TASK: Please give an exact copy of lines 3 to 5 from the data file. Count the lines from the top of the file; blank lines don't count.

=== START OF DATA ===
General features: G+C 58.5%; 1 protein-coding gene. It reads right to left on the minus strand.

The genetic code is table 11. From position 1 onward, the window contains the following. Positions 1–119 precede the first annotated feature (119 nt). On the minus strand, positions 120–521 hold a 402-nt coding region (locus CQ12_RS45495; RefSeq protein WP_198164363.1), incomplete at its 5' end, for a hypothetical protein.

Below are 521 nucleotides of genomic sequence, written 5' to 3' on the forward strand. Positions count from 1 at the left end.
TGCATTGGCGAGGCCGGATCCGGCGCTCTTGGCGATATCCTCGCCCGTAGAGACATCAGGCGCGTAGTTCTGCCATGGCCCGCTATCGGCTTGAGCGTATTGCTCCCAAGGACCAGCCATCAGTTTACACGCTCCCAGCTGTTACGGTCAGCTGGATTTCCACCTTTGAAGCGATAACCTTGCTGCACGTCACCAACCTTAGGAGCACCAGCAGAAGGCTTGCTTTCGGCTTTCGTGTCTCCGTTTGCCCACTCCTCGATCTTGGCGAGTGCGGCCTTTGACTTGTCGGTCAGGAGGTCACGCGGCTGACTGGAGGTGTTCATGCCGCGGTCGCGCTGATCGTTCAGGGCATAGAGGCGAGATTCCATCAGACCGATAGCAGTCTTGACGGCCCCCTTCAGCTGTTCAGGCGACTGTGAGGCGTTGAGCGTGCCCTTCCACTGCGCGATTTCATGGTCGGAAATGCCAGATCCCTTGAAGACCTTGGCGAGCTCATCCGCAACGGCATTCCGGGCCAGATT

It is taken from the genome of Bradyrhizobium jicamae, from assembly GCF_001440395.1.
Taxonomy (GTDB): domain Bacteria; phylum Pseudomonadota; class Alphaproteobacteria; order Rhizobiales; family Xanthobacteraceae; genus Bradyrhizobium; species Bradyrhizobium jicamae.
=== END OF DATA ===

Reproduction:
Below are 521 nucleotides of genomic sequence, written 5' to 3' on the forward strand. Positions count from 1 at the left end.
TGCATTGGCGAGGCCGGATCCGGCGCTCTTGGCGATATCCTCGCCCGTAGAGACATCAGGCGCGTAGTTCTGCCATGGCCCGCTATCGGCTTGAGCGTATTGCTCCCAAGGACCAGCCATCAGTTTACACGCTCCCAGCTGTTACGGTCAGCTGGATTTCCACCTTTGAAGCGATAACCTTGCTGCACGTCACCAACCTTAGGAGCACCAGCAGAAGGCTTGCTTTCGGCTTTCGTGTCTCCGTTTGCCCACTCCTCGATCTTGGCGAGTGCGGCCTTTGACTTGTCGGTCAGGAGGTCACGCGGCTGACTGGAGGTGTTCATGCCGCGGTCGCGCTGATCGTTCAGGGCATAGAGGCGAGATTCCATCAGACCGATAGCAGTCTTGACGGCCCCCTTCAGCTGTTCAGGCGACTGTGAGGCGTTGAGCGTGCCCTTCCACTGCGCGATTTCATGGTCGGAAATGCCAGATCCCTTGAAGACCTTGGCGAGCTCATCCGCAACGGCATTCCGGGCCAGATT

It is taken from the genome of Bradyrhizobium jicamae, from assembly GCF_001440395.1.